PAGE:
Welcome to WMusic and podcast streamer’s net loss balloons on stock-related costs
By Todd Spangler
Spotify’s user and subscriber growth came in at the top end of expectations for the second quarter of 2020, but the company’s bottom line was hit by a 48% increase in operating costs from stock-related compensation charges. In addition, ad revenue fell 21% — which Spotify blamed on the coronavirus pandemic — but the drop wasn’t quite as bad as forecast.
Total monthly active users grew 29%, to 299 million, a sequential increase of 13 million. The company added 8 million Spotify Premium subscribers globally in Q2, up 27% year over year to 138 million. “Our business performed well in Q2 and continues to operate at a high level despite the continuing uncertainty surrounding the COVID-19 pandemic,” Spotify said in its Q2 letter to shareholders.
According to Spotify, after a “modest” drop in consumption hours driven by COVID in Q1, as of June 30 “global consumption hours have recovered to pre-COVID levels.” At this point, all regions worldwide including North America and Europe have “fully recovered” — with the exception of Latin America, which is about 6% below peak levels prior to the global health crisis, the company said.
Spotify forecast continuing user and subscriber growth through the back half of 2020. For Q3, Spotify expects total monthly active users to be 312 million-317 million and Premium subscribers to be 140 million-144 million. For the fourth quarter, the company is projecting total MAUs of 328 million-348 million and total Premium subscribers of 146 million-153 million.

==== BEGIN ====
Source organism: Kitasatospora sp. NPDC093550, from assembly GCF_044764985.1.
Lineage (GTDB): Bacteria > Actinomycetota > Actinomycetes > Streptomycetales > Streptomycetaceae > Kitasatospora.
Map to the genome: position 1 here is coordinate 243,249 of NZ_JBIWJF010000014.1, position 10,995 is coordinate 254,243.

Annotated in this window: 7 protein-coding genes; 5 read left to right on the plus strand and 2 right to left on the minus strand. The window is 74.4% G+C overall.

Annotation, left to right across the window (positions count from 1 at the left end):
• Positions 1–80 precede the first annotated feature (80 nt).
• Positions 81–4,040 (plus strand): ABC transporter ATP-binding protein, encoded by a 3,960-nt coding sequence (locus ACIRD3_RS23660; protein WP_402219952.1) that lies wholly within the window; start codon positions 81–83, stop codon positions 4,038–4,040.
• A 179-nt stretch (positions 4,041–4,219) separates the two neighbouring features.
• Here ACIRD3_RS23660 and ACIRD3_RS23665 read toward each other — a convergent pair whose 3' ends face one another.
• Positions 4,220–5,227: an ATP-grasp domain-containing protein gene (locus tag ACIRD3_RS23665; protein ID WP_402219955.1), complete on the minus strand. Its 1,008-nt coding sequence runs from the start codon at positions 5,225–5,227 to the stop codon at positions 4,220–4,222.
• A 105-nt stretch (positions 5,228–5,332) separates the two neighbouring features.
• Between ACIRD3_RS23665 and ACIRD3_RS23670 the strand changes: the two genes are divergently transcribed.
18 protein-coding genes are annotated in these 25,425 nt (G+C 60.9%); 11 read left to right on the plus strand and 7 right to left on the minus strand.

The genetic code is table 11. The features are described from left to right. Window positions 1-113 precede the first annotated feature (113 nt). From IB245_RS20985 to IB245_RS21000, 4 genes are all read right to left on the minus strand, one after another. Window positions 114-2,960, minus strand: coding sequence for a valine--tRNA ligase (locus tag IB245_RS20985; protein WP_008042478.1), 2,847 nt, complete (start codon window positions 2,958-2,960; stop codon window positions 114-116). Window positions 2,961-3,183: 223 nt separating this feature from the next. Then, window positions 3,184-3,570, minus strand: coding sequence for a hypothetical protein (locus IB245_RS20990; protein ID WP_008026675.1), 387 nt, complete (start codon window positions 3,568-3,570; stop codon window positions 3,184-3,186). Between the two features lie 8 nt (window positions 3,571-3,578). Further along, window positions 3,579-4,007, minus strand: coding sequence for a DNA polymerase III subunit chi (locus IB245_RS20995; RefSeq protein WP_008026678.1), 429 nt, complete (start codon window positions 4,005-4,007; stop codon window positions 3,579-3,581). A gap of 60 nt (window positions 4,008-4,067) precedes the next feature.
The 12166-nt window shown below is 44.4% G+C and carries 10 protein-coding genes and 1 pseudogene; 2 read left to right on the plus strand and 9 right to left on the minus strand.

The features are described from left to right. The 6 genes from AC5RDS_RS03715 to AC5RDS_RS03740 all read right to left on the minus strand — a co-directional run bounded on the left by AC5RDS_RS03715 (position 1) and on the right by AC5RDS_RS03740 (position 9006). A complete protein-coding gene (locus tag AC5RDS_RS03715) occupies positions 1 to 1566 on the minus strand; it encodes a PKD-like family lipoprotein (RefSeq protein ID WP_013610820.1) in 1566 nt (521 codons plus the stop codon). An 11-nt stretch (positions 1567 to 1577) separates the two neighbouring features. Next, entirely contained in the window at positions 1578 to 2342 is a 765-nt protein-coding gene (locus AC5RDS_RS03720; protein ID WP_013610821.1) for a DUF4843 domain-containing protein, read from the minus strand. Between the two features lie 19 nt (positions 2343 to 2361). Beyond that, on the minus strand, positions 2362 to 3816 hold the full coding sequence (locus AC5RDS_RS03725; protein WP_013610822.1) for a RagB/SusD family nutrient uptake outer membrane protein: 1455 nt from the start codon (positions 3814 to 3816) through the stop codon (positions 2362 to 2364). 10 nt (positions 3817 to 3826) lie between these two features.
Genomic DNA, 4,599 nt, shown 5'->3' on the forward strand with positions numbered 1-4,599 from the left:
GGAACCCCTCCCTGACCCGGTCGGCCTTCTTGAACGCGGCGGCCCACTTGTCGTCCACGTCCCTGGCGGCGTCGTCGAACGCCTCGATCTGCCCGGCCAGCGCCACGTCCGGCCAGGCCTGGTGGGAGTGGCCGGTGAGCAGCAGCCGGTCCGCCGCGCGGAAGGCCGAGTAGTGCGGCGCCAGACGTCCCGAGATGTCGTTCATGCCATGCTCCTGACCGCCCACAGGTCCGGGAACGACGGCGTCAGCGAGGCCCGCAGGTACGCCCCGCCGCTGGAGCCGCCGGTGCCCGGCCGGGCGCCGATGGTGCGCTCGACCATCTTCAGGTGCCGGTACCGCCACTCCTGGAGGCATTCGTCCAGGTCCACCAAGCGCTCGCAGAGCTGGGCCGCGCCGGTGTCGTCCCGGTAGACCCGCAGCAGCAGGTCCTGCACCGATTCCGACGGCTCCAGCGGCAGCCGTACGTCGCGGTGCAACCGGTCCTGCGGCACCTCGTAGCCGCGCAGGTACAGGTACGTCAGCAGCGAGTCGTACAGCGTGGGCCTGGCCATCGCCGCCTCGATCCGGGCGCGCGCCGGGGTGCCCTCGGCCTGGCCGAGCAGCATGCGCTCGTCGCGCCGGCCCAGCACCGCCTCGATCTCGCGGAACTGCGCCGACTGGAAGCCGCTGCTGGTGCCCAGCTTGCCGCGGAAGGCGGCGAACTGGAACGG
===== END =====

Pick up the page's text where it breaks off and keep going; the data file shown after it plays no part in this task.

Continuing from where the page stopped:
But even with tailwinds driving up its user base, Spotify’s financial results — ironically — were hurt because of the company’s strong stock performance in the period. Total revenue for Q2 of €1.89 billion was up 13% year over year, in line with expectations, while Spotify’s net loss ballooned to €356 million (versus €76 million in the year-ago quarter). Average revenue per user among Premium subs of €4.41 in Q2 was down 9% year over year (down 7% excluding impact of foreign-exchange rates).
The red ink stemmed from higher than expected “social charges,” which were €126 million higher than forecast in Q2 because of gains in the Spotify stock price during the quarter. What Spotify calls “social charges” are payroll taxes associated with employee salaries and benefits, including share-based compensation that the company is subject to in various countries.
Spotify’s stock price surged after the company announced a multiyear exclusive licensing deal for Joe Rogan’s “The Joe Rogan Experience,” which will debut on the platform in September 2020 and become exclusive later this year.
Overall, podcast advertising “outperformed” in Q2 with “momentum continuing into July,” the company said (but didn’t break out podcast ad revenue). Additionally, Spotify announced a $20 million advertising partnership with Omnicom Media Group, which the company said it believes is the biggest global podcast ad pact to date.
About 21% of total Spotify users listen to podcasts, up from 19% in Q1 2020. Podcast consumption continues to grow at “triple-digit rates” year over year, the company said, although it does not disclose metrics on this front. Currently, Spotify’s podcast catalog includes over 1.5 million shows, 50% of which launched in 2020.
Earlier this month, as part of its efforts to keep the podcast flywheel spinning, Spotify launched its first video podcasts with select creators. It recently announced deals for exclusive podcasts with filmmakers Mark and Jay Duplass, TikTok star Addison Rae, Warner Bros. and DC Entertainment, and Kim Kardashian West. “The Michelle Obama Podcast,” with former President Barack Obama as her first guest, debuted Wednesday.
Spotify’s service is now available in 92 markets worldwide, after launching in Russia and a dozen other European markets earlier this month.
Last week, Spotify and Universal Music Group announced a multiyear global music licensing and marketing pact under which UMG — the biggest music company in the world — agreed to pay to promote artists on the streaming platform.
View original article Variety